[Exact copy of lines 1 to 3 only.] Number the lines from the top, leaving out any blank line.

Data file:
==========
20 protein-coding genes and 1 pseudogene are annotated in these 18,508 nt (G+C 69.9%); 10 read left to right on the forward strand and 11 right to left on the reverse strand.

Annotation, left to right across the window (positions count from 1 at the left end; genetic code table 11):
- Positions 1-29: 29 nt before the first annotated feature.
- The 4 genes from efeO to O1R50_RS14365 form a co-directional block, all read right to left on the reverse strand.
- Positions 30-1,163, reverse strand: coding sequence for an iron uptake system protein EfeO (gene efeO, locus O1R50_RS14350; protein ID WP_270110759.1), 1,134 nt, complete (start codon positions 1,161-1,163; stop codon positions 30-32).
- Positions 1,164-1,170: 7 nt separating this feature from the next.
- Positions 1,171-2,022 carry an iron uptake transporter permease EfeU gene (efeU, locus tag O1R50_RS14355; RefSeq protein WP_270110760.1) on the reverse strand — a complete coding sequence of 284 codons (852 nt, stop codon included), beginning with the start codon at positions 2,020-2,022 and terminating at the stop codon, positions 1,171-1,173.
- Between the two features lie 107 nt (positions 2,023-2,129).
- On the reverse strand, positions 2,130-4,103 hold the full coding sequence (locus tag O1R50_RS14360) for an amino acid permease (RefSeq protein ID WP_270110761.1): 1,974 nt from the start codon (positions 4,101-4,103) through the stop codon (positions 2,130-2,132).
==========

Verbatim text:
20 protein-coding genes and 1 pseudogene are annotated in these 18,508 nt (G+C 69.9%); 10 read left to right on the forward strand and 11 right to left on the reverse strand.

Annotation, left to right across the window (positions count from 1 at the left end; genetic code table 11):
- Positions 1-29: 29 nt before the first annotated feature.